The year I was in 7th grade, I was so bad, and my grades were so awful, my mother refused to get me anything for Christmas. And true to her word, I woke up Christmas morning that year and there was nothing for me.
It's a horrible thing to do to a child of any age. My aunt & uncle, who hadn't gotten me a gift since I was a small child, took pity on me and later that afternoon, brought me a gift. They had somehow managed to get me one of the hardest to get gifts that Christmas for anyone anywhere: Michael Jackson's latest album Thriller. I didn't need anything else! When I went back to middle school and kid's posed the inevitable question - "What'dya get?" I could say as casually and offhandedly as possible, "Thriller." And the eye popping response and all the questions and the best words you could hear back in 1984 "Cool beans!" more than made up for not getting anything else.
I remember watching the making of the Thriller video in science class. I remember wearing a single white glove to school anytime I wore my parachute pants with a million zippers and penny loafers with the pennies carefully tucked in. It was the ultimate middle school fashion statement. A sign of the times that everyone got it and no one laughed. I was cool.
To this day I know every single word and note of that album and so many more. There has never been a world for me without Michael Jackson in it. Listening to the ABC album on 8 track. Watching the Jackson 5 cartoon on Saturday mornings. Learning to never blame it on the sunshine or the moonlight or the goodtimes, but to always blame the boogie. Through all his 80's super stardom that saw him injured during the filming of the Pepsi commercial and on into the 90's where, while I was in basic training, the camp stopped for the evening to be allowed to watch Michael put on the best half time show and we saw the entire stadium converted to children of the world holding hands while he sang "Heal the World."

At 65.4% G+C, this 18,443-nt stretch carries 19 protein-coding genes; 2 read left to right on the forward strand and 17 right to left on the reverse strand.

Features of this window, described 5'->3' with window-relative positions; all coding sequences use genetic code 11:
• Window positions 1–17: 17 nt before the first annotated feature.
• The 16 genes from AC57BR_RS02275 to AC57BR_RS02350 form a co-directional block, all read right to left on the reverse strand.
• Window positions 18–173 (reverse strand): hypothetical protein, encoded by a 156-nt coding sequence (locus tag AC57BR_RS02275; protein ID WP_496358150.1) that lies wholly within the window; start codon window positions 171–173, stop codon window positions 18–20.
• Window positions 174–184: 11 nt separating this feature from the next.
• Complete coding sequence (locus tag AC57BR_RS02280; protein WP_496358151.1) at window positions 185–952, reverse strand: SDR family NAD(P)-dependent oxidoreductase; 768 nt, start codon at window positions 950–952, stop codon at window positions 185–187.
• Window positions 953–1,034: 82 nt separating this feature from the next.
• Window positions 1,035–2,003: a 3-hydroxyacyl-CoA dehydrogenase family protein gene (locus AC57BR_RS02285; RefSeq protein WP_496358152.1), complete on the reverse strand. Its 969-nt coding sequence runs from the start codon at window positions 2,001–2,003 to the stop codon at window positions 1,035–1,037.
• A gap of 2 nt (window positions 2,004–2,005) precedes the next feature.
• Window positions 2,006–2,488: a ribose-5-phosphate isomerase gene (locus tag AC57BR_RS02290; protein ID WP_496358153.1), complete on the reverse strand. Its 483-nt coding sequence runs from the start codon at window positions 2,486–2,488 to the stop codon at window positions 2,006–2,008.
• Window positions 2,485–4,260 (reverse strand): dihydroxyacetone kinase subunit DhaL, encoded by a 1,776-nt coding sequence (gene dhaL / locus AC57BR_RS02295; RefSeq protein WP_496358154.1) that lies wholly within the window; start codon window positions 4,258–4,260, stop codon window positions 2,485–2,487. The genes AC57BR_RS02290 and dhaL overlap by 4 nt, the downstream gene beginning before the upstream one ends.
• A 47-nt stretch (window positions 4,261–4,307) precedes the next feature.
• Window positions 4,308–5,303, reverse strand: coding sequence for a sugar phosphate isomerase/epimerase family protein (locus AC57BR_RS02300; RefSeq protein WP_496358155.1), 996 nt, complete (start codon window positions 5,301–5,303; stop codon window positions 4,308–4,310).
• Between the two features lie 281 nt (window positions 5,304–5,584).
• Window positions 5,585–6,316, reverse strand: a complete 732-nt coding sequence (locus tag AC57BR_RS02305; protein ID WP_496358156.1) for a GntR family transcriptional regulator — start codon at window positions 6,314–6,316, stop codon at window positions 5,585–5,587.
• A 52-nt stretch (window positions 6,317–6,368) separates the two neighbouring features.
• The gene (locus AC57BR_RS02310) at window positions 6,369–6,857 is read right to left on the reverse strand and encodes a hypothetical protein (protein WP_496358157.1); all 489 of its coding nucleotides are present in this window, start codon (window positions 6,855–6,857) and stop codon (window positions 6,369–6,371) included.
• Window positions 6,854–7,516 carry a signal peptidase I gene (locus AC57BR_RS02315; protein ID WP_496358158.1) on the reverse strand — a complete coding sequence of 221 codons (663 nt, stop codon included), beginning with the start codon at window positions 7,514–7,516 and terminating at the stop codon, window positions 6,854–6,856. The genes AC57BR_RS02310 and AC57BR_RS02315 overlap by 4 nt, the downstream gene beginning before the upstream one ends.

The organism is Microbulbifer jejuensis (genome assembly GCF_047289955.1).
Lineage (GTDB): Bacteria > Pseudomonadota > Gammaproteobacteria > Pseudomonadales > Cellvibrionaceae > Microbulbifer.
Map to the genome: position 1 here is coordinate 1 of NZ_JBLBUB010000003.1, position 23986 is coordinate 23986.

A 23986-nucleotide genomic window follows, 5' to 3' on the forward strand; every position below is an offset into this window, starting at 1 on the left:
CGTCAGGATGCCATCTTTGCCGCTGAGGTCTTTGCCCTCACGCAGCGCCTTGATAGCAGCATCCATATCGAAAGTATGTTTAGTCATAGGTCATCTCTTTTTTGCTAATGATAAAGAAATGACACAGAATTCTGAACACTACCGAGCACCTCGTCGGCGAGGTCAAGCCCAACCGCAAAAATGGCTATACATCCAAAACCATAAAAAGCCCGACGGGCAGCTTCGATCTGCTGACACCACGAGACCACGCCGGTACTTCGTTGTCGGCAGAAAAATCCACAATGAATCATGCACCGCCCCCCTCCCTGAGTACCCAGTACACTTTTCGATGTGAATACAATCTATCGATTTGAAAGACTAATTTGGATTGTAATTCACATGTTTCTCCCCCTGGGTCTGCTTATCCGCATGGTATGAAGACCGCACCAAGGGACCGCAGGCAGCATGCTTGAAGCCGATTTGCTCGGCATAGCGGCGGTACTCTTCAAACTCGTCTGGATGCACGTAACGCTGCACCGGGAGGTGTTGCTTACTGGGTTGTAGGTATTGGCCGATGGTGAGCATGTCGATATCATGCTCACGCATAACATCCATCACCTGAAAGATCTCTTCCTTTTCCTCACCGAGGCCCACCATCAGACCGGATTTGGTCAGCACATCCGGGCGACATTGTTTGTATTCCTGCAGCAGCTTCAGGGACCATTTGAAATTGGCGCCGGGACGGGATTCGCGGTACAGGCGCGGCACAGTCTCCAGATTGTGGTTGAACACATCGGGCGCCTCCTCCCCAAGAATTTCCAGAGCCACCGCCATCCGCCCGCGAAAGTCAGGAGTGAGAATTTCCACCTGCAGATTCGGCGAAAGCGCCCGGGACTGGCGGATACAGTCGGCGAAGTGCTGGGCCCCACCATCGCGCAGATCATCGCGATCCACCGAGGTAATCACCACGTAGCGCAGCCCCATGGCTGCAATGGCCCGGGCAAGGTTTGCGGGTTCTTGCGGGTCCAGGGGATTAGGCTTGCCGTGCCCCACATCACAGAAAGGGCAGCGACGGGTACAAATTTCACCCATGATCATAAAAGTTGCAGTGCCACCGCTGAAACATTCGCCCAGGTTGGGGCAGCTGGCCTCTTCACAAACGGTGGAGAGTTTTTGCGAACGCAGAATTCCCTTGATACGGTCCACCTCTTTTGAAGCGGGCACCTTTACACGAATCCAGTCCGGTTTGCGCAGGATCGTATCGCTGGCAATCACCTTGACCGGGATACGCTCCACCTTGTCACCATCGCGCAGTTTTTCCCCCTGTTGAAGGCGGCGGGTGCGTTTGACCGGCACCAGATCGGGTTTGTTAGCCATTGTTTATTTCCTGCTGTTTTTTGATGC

For someone up so high, the only direction left was down. And despite allegations of child molestation and many trials, ill health and financial troubles, Michael Jackson could never quite be dragged down completely into the mire. It is a testament to his talent and humanitarian efforts that these gifts are what he will be remembered for.
The King is dead. Long live the King.
Farah Fawcett - She was pretty. She fought her battle with cancer long and hard and is now at peace.
David Carradine - Damn. Helluva career, messed up way to die - hope he found what he was looking for. Just damn
Ed McMahon - Goodnight funny man.
Billy Mays - His death was a shock to me more than any of the others. Reports of Michael Jackson's ill health had been circulating for months. Farah Fawcett's battle had been widely publicized, Ed McMahaon was just old and Davaid Carradine wasn't exactly known for living easy.
But Billy Mays death, that was startling. He is fondly known around our house as "The Oxy Clean Guy" despite how many other products he went on to promote. Last summer, I wrote a piece called As Seen on TV about his influence on our household that ushered in an era of us buying things for the low, low price of 19.95. And like Michael Jackson, he was only 50 years old. A relatively young man who probably had a lot of infomercial items left to conquer. If Billy was selling, America was buying. He had a face you could trust and an undeniable energy that sent us running to telephones or at least the As Seen on TV aisle at Walgreens.
Billy Mays gave us more than just infomercial gadgets. He brought back that old-fashioned belief in Yankee ingenuity. Along with Ron Popeil he made us believe that the answers to some of life's knackiest little problems could be solved for 19.95 and the rest would be easy.